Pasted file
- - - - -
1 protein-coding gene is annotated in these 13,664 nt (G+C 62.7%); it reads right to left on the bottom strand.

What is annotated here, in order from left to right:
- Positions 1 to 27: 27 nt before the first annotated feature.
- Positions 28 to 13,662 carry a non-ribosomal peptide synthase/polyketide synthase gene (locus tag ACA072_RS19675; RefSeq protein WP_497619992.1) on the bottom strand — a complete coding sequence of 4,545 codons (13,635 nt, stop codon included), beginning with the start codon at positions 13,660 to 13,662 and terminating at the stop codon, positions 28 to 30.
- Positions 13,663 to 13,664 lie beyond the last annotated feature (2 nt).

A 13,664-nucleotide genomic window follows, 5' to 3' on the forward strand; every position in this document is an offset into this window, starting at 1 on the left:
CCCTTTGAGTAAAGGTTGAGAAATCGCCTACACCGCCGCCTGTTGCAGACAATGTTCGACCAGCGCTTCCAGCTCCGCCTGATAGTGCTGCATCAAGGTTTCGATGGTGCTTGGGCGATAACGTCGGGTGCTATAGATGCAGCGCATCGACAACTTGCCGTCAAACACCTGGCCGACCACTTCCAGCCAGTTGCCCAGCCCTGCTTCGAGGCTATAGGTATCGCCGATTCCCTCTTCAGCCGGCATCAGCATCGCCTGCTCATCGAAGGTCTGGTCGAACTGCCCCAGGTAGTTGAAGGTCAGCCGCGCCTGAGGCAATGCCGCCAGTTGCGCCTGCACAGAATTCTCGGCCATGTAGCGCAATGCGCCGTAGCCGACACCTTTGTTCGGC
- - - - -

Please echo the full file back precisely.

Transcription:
1 protein-coding gene is annotated in these 13,664 nt (G+C 62.7%); it reads right to left on the bottom strand.

What is annotated here, in order from left to right:
- Positions 1 to 27: 27 nt before the first annotated feature.
- Positions 28 to 13,662 carry a non-ribosomal peptide synthase/polyketide synthase gene (locus tag ACA072_RS19675; RefSeq protein WP_497619992.1) on the bottom strand — a complete coding sequence of 4,545 codons (13,635 nt, stop codon included), beginning with the start codon at positions 13,660 to 13,662 and terminating at the stop codon, positions 28 to 30.
- Positions 13,663 to 13,664 lie beyond the last annotated feature (2 nt).

A 13,664-nucleotide genomic window follows, 5' to 3' on the forward strand; every position in this document is an offset into this window, starting at 1 on the left:
CCCTTTGAGTAAAGGTTGAGAAATCGCCTACACCGCCGCCTGTTGCAGACAATGTTCGACCAGCGCTTCCAGCTCCGCCTGATAGTGCTGCATCAAGGTTTCGATGGTGCTTGGGCGATAACGTCGGGTGCTATAGATGCAGCGCATCGACAACTTGCCGTCAAACACCTGGCCGACCACTTCCAGCCAGTTGCCCAGCCCTGCTTCGAGGCTATAGGTATCGCCGATTCCCTCTTCAGCCGGCATCAGCATCGCCTGCTCATCGAAGGTCTGGTCGAACTGCCCCAGGTAGTTGAAGGTCAGCCGCGCCTGAGGCAATGCCGCCAGTTGCGCCTGCACAGAATTCTCGGCCATGTAGCGCAATGCGCCGTAGCCGACACCTTTGTTCGGC